With control of the House at stake and several Senate races tight as the Nov. 7 elections approach, construction industry organizations and labor unions are pouring millions of dollars into candidates' campaigns. Some construction groups are on a pace to spend more than in 2002, the last mid-term elections.

Top Construction Industry Contributors

National Assn. of Home Builders $2,009,500 28% 72%
Associated Builders & Contractors 850,000 1 99
Associated General Contractors 746,350 12 87
Washington Group International 550,306 35 64
National Electrical Contractors Assn. 527,042 29 71
National Stone, Sand & Gravel Assn. 430,750 28 71
American Council of Engineering Cos. 417,823 17 83
Caterpillar Inc. 383,091 14 86
Parsons Corp. 372,550 51 48
Jacobs Engineering Group 300,036 55 45
source: Center for responsive politics
*Totals reflect federal election commission reports as of 9/11/06

Construction firms and associations contributed $38.8 million to federal candidates and political parties, based on Federal Election Commission filings through Sept. 11, says the Center for Responsive Politics (CRP). The filings cover contributions through June. When final 2006 results are in, they may exceed construction's 2002 total of $45.7 million.

Top Recipients (Construction Industry)

Robert Menendez (D-N.J.) $849,200
Rick Santorum  (R-Pa.) 616,665
Hillary Rodham Clinton (D-N.Y.) 456,501
James M. Talent (R-Mo.) 444,175
Jon Kyl (R-Ariz.) 527,042
Mike DeWine (R-Ohio) 430,750
Bob Corker (R-Tenn.) 417,823
Mark Kennedy (R-Minn.) 383,091
George Allen (R-Va.) 372,550
John Ensign (R-Nev.) 300,036
source: Center for responsive politics
*Totals reflect federal election commission reports as of 9/11/06

So far, construction unions have contributed $11.5 million, compared with $21.4 million for the full 2002 cycle, according to CRP, which excludes the teamsters and electrical workers from its construction union category. Republicans have received 71% of 2006 construction industry spending; Democrats have gotten 84% of the unions' contributions.

The American Council of Engineering Companies has given $417,800 to federal campaigns this year, up 31% from its full 2002 total. "We have significantly increased our political program this cycle," says Steve Hall, vice president for government affairs. ACEC hiked Political Action Committee dollars and organized more fundraisers. Hall says that's "for the simple reason that the outcome of these elections will have a profound impact on whether we have a Congress that's friendly to infrastructure concerns and business interests or not…."

Top Construction Union Contributors

Operating Engineers $1,857,005 77% 22%
Laborers 1,816,500 85 14
Carpenters 1,776,890 68 30
Plumbers/Pipefitters 1,521,820 91 8
Sheet Metal Workers 1,378,000 95 4
Ironworkers 1,221,400 88 11
Painters 926,135 71 29
Bricklayers 750,125 98 2
AFL-CIO Building and Construction Trades Dept. 162,000 61 39
Asbestos Workers  57,640 96 4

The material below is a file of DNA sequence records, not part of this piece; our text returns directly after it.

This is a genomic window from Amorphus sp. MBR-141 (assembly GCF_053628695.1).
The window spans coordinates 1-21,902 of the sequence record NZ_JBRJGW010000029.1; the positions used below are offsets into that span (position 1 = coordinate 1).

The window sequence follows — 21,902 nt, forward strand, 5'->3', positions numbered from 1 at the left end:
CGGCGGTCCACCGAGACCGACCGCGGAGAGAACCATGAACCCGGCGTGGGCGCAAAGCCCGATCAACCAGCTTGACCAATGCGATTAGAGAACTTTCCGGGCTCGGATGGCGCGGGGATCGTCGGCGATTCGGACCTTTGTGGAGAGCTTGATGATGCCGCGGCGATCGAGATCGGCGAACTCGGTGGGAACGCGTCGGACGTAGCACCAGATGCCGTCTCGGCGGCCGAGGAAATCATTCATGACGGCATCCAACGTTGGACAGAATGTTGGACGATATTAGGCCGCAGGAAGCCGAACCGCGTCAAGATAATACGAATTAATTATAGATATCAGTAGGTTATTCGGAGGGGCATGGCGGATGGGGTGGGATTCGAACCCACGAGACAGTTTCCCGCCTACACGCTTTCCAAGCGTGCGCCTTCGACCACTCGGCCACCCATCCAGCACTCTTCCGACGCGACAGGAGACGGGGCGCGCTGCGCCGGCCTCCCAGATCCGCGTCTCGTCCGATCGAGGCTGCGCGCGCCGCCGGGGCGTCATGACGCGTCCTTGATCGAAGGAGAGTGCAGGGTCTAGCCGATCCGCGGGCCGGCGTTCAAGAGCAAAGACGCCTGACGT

source: Center for responsive politics
*Totals reflect federal election commission reports as of 9/11/06

The National Stone, Sand & Gravel Association's $430,000 in contributions already tops its 2002 total by 6%. It will hit "about $650,000 by the time it's all over," says Charles E. Hawkins III, executive vice president. This year, 28% of NSSGA's spending has gone to Democrats, up from 10% in 2002. "You've got to dance with who brung you to the party, and we have a number of 'D's' who have supported us" on transportation and asbestos measures, Hawkins says.

Top Recipients (Construction Unions)
(Senate, except where noted)

Harold E. Ford, Jr. (D-Tenn.) $87,000
Robert Menendez (D-N.J.) 79,400
Daniel K. Akaka (D-Hawaii) 73,500
Bob Casey (D-Pa.) 71,000
John Salazar (D-Colo.) House 69,500
Leonard L. Boswell (D-Iowa) House 68,000
Tim Holden (D-Pa.) House 67,850
Doris Matsui (D-Calif.) House 67,450
Russ Carnahan (D-Mo.) House 67,000
Chet Edwards (D-Texas) House 67,000
source: Center for responsive politics
*Totals reflect federal election commission reports as of 9/11/06

At the Associated General Contractors, Jeffrey Shoaf, senior executive director for government and public affairs, expects 2006 contributions to be about the same as 2002's $970,000. Says Shoaf: "We give in tight races. We give where our members and our chapters have a good relationship" with a candidate.

The Associated Builders & Contractors looks at contributing to incumbents and challengers, "because our main goal is to try to get as many free-enterprise, open-competition people in the House and Senate as we can," says Bill Spencer, vice president for government affairs.

The laborers' international union's 2006 contributions are expected to exceed $2.5 million, says Donald Kaniewski, legislative and political director. The union will give to 30 or more challengers this year, Kaniewski says. "There's a certain amount of venture capitalism here," he points out. He says that a challenger may not be running "as close as you might like him to be, but there's good cause to invest."